This commentary originally appeared on Real Money Pro at 8:20 a.m. ET on Thursday, July 30. Click here to learn about this dynamic market information service for active traders.
Whole Foods Markets (WFM) plunged more than 10% in premarket trading after the grocery chain came up short in reporting quarterly earnings after the bell yesterday and lowered expectations for the current three-month period.
The Street is no longer in love with this stock -- but I think that at its current price, Whole Foods is at a sweet spot for a long entry:
The 10%-plus drop in WFM's stock has brought shares down to a major support level near $36.20 (point A in the chart above). That's the bottom the stock reached after a dramatic post-earnings selloff last year.
So, I initiated a long position in that area last night in the after-hours market.
Now you might ask: "With the ongoing proliferation of natural and organic foods at supermarkets and neighborhood grocery stores, why would anyone want to own Whole Foods?"
Well, the company hopes to regain favor with next year's rollout of "365 by Whole Foods Market," a chain of smaller, lower-priced natural-food stores aimed at a younger demographic.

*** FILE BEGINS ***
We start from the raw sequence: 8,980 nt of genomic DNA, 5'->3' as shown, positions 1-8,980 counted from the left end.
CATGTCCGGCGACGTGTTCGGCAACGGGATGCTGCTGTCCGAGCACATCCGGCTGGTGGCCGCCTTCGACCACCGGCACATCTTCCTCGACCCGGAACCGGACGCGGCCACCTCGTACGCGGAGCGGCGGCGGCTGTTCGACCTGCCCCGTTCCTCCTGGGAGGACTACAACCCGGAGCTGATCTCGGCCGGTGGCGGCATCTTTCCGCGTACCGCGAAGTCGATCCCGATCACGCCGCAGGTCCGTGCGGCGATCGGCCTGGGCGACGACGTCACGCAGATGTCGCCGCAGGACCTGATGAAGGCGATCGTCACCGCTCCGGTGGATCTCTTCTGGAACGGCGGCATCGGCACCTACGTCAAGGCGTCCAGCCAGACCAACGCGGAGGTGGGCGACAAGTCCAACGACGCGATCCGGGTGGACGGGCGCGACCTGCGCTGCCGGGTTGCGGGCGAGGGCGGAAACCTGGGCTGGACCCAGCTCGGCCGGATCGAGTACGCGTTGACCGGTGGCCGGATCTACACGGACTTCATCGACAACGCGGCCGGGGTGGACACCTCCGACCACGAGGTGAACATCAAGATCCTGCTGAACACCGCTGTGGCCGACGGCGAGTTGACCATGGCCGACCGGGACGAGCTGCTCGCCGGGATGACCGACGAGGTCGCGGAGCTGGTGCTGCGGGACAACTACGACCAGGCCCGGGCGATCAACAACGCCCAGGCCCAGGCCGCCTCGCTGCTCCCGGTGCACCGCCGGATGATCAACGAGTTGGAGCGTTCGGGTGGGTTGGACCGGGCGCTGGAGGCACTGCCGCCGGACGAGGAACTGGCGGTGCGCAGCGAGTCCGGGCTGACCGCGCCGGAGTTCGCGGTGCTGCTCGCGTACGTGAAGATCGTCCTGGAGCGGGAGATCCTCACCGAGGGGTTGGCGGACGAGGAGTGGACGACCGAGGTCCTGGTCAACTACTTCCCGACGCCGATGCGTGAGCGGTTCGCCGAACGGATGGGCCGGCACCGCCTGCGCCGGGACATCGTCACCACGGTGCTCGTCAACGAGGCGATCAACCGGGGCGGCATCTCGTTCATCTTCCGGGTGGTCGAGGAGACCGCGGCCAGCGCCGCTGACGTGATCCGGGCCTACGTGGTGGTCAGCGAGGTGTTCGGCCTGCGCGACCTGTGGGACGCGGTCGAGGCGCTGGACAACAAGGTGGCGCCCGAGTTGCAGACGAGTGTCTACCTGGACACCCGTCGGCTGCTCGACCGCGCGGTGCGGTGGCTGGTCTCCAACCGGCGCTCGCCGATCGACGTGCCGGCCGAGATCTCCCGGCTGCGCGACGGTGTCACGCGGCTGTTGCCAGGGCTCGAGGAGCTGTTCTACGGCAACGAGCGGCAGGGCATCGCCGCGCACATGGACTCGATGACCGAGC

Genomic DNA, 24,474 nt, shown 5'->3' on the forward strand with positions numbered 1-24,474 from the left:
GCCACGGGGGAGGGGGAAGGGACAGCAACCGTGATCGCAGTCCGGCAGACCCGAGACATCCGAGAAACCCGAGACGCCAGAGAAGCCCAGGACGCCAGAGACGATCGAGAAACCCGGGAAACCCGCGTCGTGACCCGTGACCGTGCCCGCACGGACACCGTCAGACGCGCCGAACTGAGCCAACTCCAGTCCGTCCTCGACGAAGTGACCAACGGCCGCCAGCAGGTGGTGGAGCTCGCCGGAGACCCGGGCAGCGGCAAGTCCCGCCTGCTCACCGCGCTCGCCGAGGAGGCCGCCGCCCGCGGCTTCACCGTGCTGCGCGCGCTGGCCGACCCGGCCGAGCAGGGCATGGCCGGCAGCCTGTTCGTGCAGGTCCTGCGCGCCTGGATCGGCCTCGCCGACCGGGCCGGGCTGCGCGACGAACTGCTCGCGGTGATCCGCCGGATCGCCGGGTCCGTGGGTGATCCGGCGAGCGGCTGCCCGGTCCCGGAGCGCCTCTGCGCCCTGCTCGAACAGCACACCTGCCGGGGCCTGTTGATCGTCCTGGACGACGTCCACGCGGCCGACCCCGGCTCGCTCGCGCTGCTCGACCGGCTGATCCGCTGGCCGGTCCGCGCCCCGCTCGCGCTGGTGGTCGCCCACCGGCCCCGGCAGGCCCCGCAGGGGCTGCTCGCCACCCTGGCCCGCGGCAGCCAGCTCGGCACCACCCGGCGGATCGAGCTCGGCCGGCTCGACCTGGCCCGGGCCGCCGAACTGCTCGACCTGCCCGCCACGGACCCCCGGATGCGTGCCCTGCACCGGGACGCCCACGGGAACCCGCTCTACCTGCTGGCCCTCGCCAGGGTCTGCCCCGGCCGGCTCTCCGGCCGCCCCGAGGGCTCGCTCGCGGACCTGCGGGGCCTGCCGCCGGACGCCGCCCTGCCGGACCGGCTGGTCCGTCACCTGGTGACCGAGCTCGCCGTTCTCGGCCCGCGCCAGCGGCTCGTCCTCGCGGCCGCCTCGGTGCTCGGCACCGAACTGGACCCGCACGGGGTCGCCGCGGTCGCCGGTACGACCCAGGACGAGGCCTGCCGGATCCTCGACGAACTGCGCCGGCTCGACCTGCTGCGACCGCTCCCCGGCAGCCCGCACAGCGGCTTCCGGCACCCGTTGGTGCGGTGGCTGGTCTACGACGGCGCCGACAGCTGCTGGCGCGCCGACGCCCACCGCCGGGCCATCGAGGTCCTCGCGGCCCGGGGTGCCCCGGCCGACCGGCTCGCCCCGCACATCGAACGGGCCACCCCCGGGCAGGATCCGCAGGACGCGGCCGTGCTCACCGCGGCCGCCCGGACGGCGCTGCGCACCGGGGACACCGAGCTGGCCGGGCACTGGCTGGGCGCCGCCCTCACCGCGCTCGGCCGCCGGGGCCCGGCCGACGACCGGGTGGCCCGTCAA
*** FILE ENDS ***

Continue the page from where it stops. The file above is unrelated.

The new stores seem designed to go head-to-head with Trader Joe's, the popular, privately held natural-foods grocery chain. Trader Joe's operates smaller stores that boast an average-sales-per-square-foot level that's nearly twice what Whole Foods' shops ring up.
By making better use of space, smaller stores will allow Whole Foods to compete against Trader Joe's on price. That, in turn, should allow Whole Foods to shed its reputation as an overpriced grocery chain -- and perhaps eat Trader Joe's lunch in the process.
Whole Foods has garnered a reputation for selling high-quality foods, but its high-end prices have also earned the chain the nickname "Whole Paycheck."
That reputation was only intensified last month when the New York City Department of Consumer Affairs made widely publicized accusations that Whole Foods had mislabeled some products and overcharged consumers. The company admitted to making some mistakes, but the scandal remains fresh in consumers' minds.
Fortunately for Whole Foods, consumers have forgiven retailers for more-egregious offenses in the past. For instance, a December 2014 data breach at Target (TGT) put 70 million customers at risk and weighed on that stock for a time, but the effect proved temporary and shoppers soon returned.
The bottom line: While investor sentiment surrounding Whole Foods is very negative right now, I believe the company has an ace up its sleeve with its new small-store concept. While the initiative might take time to play out, I think Whole Foods has a great opportunity to repair its image and reinvent itself.